Water management within the park is achieved through a series of stormwater basins expressed at the surface as topographic depressions but with extended holding capacity in subsurface treatment cells. Sustainable elements of the design include the use of recycled construction materials such as crushed concrete from former site structures and from a nearby highway project (versus importing “new” building stone).
Figure 2: Ground level view of the northern portion of Stormwater Management Area No. 2.
Surface forms of the basins are ponds, wetlands, wet meadows, and turf. Plantings of indigenous species appropriate to each basin’s designed moisture capacity enhance and enrich local ecological habitats.
A conventional piped system that includes inlets, pipe, and outfalls delivers storm flows from the development’s land parcels and roadways into the stormwater park. The facility treats the runoff from 60 acres of private industrial development and 10 acres of roads, so that stormwater from the MVIC does not enter Milwaukee’s combined stormwater treatment system, resulting in a cleaner Menomonee River and Lake Michigan.
A series of three stormwater management areas (SMAs) are hydraulically linked together in the park. Each SMA accommodates a specifically-designed water volume and vegetation appropriate to the expected degree of water retention. SMA No. 1 is the most “upstream” area, and is situated at the highest topographic elevation, followed by SMA No. 2, which is somewhat lower. SMA No. 3 is at the lowest elevation and immediately adjacent to the Menomonee River. This third unit is also referred to as the “swamp forest” based on the types of vegetation — adaptable to frequently wet conditions and providing water uptake to transpire some of the water out of the system — that were planted there.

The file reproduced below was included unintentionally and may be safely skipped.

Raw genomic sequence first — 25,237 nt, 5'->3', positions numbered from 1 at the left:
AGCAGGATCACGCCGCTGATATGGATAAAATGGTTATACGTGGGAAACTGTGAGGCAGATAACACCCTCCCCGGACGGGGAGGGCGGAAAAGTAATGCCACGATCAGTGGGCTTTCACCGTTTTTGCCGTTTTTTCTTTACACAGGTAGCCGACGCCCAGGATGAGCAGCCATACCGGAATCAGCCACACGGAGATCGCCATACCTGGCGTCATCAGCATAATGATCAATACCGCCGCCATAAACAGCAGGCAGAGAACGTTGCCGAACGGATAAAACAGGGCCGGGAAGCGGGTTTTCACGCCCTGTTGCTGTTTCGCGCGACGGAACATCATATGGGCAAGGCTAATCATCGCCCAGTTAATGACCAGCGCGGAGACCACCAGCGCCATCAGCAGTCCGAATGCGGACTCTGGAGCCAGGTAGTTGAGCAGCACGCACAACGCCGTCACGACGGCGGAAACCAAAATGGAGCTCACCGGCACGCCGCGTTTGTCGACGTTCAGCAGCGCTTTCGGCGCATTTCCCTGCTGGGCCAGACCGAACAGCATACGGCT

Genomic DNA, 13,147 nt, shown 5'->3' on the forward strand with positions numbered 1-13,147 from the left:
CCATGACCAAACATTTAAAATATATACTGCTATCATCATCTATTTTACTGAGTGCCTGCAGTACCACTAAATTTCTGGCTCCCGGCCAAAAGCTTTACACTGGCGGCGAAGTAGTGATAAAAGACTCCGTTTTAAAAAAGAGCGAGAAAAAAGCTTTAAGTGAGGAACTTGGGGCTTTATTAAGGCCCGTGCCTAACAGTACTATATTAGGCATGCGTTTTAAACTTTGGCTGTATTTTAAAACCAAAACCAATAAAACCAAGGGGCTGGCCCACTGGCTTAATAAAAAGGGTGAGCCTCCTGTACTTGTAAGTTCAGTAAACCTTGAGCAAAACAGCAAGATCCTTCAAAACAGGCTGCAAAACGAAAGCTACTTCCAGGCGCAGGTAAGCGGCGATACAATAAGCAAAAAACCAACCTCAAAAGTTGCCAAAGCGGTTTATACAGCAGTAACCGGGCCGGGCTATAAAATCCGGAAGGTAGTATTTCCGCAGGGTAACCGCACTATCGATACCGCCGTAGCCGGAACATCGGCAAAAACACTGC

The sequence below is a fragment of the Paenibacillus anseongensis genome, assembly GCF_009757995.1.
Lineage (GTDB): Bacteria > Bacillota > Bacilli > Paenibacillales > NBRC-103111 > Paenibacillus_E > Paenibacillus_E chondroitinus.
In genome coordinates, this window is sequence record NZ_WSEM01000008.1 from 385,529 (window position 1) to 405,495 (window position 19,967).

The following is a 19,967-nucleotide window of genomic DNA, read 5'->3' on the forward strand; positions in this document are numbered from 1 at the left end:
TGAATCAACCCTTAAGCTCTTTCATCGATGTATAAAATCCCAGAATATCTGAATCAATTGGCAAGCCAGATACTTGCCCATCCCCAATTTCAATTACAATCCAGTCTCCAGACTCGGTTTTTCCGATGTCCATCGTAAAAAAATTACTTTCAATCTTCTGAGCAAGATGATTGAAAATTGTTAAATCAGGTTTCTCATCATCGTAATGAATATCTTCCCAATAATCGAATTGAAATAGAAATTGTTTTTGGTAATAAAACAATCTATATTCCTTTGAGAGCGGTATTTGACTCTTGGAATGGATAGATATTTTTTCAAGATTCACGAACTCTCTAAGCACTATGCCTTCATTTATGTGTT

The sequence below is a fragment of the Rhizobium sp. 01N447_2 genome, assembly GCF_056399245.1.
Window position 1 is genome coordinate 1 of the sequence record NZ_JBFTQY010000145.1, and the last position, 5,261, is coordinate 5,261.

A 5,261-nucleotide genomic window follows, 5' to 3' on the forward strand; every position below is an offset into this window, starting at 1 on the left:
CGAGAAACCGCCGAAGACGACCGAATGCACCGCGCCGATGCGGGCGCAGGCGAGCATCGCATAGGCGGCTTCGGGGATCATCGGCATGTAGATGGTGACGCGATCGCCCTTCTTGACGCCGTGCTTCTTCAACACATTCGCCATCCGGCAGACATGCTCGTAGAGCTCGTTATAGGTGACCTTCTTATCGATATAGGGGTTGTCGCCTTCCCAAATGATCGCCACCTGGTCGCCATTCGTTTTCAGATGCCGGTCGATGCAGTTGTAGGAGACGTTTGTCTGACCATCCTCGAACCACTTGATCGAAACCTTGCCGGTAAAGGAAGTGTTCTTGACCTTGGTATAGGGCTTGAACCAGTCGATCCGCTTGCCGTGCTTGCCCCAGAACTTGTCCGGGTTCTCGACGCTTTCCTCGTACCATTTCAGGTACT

Precipitation from smaller storm events infiltrates the ground within the developed area and at each SMA. Runoff during higher storm events leaves the developed area and is piped directly into topographically-higher SMAs 1 and 2, connected to each other by both subsurface zones filled with the permeable treatment material and by a controlled V-notch weir at the surface. Stormwater is treated as it travels into the treatment cell portions of these two SMAs where water is isolated from underlying environmentally-impacted groundwater using a 1- to 2-foot compacted clay subgrade. Permeable treatment materials are situated above the clay in the two subsurface cells — the material types coordinate to maximize stormwater absorption and vegetative uptake. The treatment material allows for both filtration and biological processes that remove at least 80 percent of total suspended solids and phosphorus, nitrogen and heavy metals. The native vegetation planted at the basin surfaces maximizes evapotranspiration and reduces the volume of stormwater that reaches the river.
Figure 3: Limestone blocks adorn the downstream edge of the stormwater park. Both decorative and functional, these blocks allow for seepage from the lowest elevation in the system out to the Menomonee River.